“We are highly dependent on privately owned lands for a lot of our trout-stocking program,” said Leroy Young, director of the commission's bureau of fisheries. “It's a huge part of what we do.”

If 5 percent or less of a stream section is posted, it's treated as if it were all open in terms of how many trout it gets, Young said. If 5 to 15 percent of it is posted, it gets fewer trout, with the decrease matched to the percentage of posting. If 15 to 25 percent is posted, it gets fish but far less than it would otherwise. When posting exceeds 25 percent of a stream section, stocking ceases.

There's no such formula for steelhead streams, but posting doesn't mean a water won't get fish. The commission looks at waters individually and determines what to do on a case-by-case basis, he said.

“If we didn't stock steelhead in any water that had posting on it, we wouldn't stock very much,” Young said.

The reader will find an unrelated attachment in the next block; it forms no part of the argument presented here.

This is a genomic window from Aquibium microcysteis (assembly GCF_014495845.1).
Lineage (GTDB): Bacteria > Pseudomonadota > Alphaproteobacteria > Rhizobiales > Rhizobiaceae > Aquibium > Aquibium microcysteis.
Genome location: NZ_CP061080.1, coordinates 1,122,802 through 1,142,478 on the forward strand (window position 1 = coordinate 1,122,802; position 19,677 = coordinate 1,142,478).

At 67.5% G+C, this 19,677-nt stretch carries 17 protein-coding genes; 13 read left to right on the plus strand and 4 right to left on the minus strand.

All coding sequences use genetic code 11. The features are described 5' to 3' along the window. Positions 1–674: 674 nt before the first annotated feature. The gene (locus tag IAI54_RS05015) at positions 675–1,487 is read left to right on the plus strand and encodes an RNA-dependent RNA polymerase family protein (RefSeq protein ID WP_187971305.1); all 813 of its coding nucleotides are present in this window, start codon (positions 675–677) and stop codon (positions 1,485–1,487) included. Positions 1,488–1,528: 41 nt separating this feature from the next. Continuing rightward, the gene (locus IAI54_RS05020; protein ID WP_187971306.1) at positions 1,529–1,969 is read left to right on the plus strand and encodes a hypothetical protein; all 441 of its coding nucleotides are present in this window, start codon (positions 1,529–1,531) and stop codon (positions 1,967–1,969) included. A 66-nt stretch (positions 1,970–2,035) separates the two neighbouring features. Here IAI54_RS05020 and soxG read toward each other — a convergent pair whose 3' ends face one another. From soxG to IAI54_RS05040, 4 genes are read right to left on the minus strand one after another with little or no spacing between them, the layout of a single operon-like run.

The commission has worked in recent years to guarantee anglers access to steelhead. Proceeds from the sale of its Lake Erie stamp — required of anyone fishing Lake Erie or its tributary streams — had generated about $5.5 million in income as of March 31 of this year. The commission has spent about $3.9 million of that, with $1.9 million going to secure permanent fishing easements on about 16 miles of stream, and the rest funding boat access and stream habitat improvements and other projects.

It's actively looking to spend the remaining $1.6 million on other projects, said Scott Bollinger, statewide public access program manager for the commission. He believes there are opportunities still out there, too.

But it takes a willing landowner.

The commission wants to pay for easements offered in perpetuity, which would require the landowner — and anyone who might inherit or buy the land — to allow fishing access for all time. At least two landowners, including the one on Elk Creek, have declined to sign agreements because they want deals that renew every year or every couple of years, Bollinger said.

The commission doesn't want to go that route, so anglers will have to fish on lands open to them and stay off those that aren't, Bollinger said.